The Irish poet William Butler Yeats wrote, “Too long a sacrifice can make a stone of the heart.” Was he referring to endurance athletes? Perhaps.
Coronary artery calcification, or CAC, is a marker for subclinical atherosclerosis and can be detected (and quantitated) using ultrafast CT. The Multi-Ethnic Study of Atherosclerosis (MESA) found that a calcium score above 300 is associated with a ten fold increase in the risk of future cardiovascular events.
In practice, the calcium score can be utilized to reclassify individuals who are at intermediate risk on the basis of traditional risk factors, aiding in the decision making with respect to initiation of statin therapy.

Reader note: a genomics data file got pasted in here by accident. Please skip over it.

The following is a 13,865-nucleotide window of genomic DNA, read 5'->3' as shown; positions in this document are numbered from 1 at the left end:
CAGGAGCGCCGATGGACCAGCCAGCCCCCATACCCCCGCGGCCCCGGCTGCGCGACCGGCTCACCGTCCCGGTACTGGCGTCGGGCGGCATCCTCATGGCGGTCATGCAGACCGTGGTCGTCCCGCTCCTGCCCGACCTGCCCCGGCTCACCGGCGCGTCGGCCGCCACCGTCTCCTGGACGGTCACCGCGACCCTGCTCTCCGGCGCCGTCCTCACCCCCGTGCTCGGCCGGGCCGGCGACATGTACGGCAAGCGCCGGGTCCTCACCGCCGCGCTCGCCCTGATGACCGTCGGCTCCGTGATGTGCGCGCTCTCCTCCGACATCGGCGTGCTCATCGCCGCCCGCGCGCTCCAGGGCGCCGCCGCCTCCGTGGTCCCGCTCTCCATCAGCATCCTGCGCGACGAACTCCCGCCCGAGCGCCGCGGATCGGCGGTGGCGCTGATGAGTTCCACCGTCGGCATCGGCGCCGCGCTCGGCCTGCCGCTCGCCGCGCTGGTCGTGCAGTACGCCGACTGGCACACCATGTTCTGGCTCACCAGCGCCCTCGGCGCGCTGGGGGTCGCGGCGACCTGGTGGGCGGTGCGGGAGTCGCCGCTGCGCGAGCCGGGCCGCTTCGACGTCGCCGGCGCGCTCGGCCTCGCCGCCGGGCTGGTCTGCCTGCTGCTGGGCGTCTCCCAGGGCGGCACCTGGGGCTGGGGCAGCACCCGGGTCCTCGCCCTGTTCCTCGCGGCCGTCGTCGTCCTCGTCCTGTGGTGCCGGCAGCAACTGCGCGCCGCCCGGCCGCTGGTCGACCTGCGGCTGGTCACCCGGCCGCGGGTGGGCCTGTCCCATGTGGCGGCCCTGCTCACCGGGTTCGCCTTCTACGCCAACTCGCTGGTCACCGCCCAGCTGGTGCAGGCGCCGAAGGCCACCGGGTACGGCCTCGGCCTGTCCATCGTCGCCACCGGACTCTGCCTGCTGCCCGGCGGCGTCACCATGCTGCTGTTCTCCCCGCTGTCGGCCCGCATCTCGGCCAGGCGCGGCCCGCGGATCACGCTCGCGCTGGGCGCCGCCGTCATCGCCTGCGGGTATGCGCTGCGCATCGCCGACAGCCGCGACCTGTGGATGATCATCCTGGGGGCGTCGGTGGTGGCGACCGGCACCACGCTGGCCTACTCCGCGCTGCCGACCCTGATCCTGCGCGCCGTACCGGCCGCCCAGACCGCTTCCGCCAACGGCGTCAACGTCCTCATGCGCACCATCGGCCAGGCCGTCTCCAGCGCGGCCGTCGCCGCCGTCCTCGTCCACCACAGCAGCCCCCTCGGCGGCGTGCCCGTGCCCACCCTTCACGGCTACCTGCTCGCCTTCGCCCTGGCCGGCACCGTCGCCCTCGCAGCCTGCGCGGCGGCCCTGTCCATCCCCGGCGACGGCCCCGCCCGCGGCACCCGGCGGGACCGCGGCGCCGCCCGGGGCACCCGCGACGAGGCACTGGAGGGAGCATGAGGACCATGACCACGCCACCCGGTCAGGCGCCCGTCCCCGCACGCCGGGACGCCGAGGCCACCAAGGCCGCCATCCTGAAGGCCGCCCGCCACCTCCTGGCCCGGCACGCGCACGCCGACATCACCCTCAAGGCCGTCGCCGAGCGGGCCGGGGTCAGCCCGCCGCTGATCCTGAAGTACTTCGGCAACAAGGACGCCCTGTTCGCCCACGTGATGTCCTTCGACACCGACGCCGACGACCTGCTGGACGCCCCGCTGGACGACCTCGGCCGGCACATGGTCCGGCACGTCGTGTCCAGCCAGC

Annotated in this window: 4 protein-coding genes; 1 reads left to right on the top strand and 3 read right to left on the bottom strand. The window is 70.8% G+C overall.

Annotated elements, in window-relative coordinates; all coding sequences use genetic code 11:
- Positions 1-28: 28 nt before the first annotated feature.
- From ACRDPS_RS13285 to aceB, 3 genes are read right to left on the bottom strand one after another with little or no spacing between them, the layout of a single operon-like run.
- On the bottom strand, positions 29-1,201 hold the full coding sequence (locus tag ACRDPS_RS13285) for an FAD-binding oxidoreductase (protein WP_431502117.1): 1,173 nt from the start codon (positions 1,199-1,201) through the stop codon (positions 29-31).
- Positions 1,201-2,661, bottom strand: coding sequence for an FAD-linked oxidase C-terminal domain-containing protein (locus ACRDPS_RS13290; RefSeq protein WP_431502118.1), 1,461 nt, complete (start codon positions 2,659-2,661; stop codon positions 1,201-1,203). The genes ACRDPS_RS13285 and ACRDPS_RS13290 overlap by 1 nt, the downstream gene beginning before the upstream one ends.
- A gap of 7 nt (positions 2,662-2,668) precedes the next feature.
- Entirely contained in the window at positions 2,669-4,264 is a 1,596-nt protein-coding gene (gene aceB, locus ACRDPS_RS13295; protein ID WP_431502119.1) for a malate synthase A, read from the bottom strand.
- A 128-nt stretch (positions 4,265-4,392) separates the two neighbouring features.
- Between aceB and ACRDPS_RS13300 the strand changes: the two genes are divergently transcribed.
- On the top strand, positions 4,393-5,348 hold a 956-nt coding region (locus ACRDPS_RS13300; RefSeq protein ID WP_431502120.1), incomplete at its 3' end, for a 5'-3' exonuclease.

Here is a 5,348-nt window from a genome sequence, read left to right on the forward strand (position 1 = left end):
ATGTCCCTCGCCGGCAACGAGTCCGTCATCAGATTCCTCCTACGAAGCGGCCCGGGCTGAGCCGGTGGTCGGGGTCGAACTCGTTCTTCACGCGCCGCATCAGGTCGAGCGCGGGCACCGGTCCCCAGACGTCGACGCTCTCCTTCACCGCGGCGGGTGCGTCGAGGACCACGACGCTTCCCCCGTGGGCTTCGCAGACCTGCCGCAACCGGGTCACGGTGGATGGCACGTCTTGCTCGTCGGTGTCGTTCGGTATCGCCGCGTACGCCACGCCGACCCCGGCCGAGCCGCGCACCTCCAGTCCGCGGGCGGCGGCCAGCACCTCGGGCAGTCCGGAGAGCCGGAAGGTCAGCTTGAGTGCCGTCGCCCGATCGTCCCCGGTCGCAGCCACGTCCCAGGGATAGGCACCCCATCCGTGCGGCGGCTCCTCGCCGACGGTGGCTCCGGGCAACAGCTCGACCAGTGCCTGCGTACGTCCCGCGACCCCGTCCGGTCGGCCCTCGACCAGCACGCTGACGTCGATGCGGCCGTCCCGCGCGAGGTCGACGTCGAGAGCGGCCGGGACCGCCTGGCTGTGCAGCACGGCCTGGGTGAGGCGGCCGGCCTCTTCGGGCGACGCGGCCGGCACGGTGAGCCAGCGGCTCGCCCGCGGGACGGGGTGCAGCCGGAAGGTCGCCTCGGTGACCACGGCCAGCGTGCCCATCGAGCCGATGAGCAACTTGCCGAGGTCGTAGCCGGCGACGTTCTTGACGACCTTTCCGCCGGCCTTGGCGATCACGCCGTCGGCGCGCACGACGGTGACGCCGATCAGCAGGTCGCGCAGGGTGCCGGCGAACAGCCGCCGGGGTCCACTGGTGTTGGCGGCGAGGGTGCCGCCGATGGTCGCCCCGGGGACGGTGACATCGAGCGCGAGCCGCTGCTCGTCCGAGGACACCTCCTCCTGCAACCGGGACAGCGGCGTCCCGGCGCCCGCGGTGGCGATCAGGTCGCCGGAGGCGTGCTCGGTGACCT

While recent studies have found a higher prevalence of CAC among male lifelong endurance athletes, the majority had scores of less than 100. The clinical significance of this finding is uncertain, and it would be premature to recommend screening of all male endurance athletes or to restrict training volume. Indeed, there is evidence from coronary CT angiography that these athletes have calcified plaque which could be less vulnerable to rupture and thrombosis. It has been suggested that shear stress on the arterial wall might play a causative role, but the exact mechanism remains unknown.